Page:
Power and Log scales

Power scale are linear scales with an exponential transforms applied to the input, the exponent is defined when creating the scale (defaults to 1).

Log scale are linear scales with a logarithmic transforms applied to the input. The logarithm base is set when creating the scale (defaults to 10).

As log(0) = -∞, a log scale domain must be strictly-positive or strictly-negative.

To create these scales, use the Scales.Continuous.pow and Scales.Continuous.log functions.

import io.data2viz.color.* import io.data2viz.scale.* import io.data2viz.math.* import io.data2viz.geom.* import io.data2viz.viz.* fun main() { //sampleStart val myDomain = listOf(1.0, 200.0) val myRange = listOf(.0, 600.0) val logScale = Scales.Continuous.log { domain = myDomain; range = myRange } val powScale = Scales.Continuous.pow(10.0) { domain = myDomain; range = myRange } viz { size = size(800, 50) var count = 1.0 var increment = 1 val logRect = rect { size = size(50, 25) fill = "#33A7D8".col } val logText = text { y = 12.0 fill = Colors.Web.black textAlign = textAlign(TextHAlign.MIDDLE, TextVAlign.MIDDLE) } val powRect = rect { size = size(50, 25) y = 25.0 fill = "#FECE3E".col } val powText = text { y = 37.0 fill = Colors.Web.black textAlign = textAlign(TextHAlign.MIDDLE, TextVAlign.MIDDLE) } animation { count += increment if (count >= 200 || count <= 1) increment *= -1 logRect.x = logScale(count) logText.x = 25 + logScale(count) logText.textContent = "$count" powRect.x = powScale(count) powText.x = 25 + powScale(count) powText.textContent = "$count" } }.bindRendererOnNewCanvas() //sampleEnd }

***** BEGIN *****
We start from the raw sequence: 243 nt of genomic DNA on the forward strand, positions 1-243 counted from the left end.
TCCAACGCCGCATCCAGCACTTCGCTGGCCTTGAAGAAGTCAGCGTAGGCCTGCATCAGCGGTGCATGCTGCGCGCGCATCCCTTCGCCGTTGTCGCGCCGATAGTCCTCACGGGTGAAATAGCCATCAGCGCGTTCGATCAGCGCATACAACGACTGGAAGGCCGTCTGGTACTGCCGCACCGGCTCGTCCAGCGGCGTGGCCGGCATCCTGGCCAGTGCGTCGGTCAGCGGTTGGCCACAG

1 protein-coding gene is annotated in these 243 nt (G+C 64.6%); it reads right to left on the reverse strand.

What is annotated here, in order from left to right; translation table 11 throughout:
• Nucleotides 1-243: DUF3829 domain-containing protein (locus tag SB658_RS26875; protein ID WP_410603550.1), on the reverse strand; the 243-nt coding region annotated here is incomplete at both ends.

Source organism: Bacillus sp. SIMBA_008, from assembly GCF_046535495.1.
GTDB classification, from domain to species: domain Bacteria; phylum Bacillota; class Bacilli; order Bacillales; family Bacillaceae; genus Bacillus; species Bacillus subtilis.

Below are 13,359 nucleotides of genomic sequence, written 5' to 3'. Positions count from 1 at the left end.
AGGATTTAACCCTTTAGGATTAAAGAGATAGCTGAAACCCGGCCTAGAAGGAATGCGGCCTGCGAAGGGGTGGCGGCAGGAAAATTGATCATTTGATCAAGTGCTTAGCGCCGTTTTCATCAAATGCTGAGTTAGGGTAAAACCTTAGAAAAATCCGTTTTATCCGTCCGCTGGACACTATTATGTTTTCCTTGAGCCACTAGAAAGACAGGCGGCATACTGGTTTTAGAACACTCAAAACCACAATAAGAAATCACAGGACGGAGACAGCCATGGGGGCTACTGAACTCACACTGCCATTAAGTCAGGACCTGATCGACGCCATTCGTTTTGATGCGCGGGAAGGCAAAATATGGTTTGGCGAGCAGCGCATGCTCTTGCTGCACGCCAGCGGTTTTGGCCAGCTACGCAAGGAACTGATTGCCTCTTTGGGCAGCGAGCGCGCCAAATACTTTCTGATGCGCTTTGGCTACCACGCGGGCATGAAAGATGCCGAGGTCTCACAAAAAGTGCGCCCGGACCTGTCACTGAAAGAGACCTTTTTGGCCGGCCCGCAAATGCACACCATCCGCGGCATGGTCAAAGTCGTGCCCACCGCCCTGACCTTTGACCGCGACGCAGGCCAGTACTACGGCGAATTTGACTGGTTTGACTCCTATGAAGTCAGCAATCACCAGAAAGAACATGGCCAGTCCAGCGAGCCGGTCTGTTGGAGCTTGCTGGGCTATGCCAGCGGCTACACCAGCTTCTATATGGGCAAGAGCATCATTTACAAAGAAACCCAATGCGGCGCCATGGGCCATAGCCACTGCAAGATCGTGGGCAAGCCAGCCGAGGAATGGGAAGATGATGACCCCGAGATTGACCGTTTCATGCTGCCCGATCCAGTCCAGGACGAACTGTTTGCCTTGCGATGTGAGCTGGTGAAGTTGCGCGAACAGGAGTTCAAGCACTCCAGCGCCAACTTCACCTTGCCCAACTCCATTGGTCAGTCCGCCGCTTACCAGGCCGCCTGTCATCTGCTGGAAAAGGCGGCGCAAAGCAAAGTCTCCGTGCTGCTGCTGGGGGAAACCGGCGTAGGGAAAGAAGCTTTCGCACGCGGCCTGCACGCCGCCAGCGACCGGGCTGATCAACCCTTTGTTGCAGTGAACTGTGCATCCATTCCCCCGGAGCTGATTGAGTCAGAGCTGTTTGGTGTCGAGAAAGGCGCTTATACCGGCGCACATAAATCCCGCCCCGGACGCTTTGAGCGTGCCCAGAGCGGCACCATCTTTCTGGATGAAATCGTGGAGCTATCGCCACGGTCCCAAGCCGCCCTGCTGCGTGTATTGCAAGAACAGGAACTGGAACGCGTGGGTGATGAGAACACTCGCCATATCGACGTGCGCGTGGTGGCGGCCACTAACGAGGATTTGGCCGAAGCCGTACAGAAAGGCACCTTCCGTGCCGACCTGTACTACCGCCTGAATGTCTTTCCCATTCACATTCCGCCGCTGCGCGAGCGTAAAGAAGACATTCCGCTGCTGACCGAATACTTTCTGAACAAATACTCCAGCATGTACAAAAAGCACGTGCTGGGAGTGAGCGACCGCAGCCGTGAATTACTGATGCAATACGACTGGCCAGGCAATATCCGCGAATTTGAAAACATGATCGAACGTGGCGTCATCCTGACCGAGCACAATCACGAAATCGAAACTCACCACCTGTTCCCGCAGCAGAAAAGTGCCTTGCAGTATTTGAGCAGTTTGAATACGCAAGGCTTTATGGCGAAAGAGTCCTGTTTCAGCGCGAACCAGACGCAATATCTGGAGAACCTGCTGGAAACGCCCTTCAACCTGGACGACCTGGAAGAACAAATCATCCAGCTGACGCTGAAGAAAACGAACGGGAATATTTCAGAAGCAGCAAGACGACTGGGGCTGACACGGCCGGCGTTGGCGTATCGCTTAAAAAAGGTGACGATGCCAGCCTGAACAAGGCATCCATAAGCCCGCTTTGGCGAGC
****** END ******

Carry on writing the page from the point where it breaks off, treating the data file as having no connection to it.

Time scale

Time scales are a variant of linear scales that have a temporal domain: domain values are coerced to dates rather than numbers, and invert likewise returns a date.

To create a time scale, use the Scales.Continuous.time function.

import io.data2viz.color.* import io.data2viz.scale.* import io.data2viz.math.* import io.data2viz.geom.* import io.data2viz.viz.* import io.data2viz.time.* fun main() { viz { line { x1 = 50.0 x2 = 650.0 y1 = 33.0 y2 = 33.0 stroke = Colors.Web.black } //sampleStart val events = listOf<Pair<Date, String>>( date(2018, 1, 1) to "New Year 2018", date(2018, 2, 16) to "Jim's birthday", date(2018, 3, 20) to "Spring", date(2018, 6, 21) to "Summer", date(2018, 8, 12) to "Mike's birthday", date(2018, 9, 23) to "Automn", date(2018, 11, 8) to "Sam's birthday", date(2018, 12, 31, 23, 59) to "New year's eve" ) // scale translates dates to double for positionning events val scale = Scales.Continuous.time { domain = listOf(date(2018, 1, 1), date(2019, 1, 1)) range = listOf(50.0, 650.0) } size = size(800, 50) events.forEach { line { x1 = scale(it.first) y1 = 20.0 x2 = scale(it.first) y2 = 40.0 strokeWidth = 2.0 stroke = Colors.Web.black } text { x = scale(it.first) y = 10.0 fill = Colors.Web.black fontSize = 10.0 textAlign = textAlign(TextHAlign.MIDDLE, TextVAlign.MIDDLE) textContent = "${it.second}" } } //sampleEnd }.bindRendererOnNewCanvas() }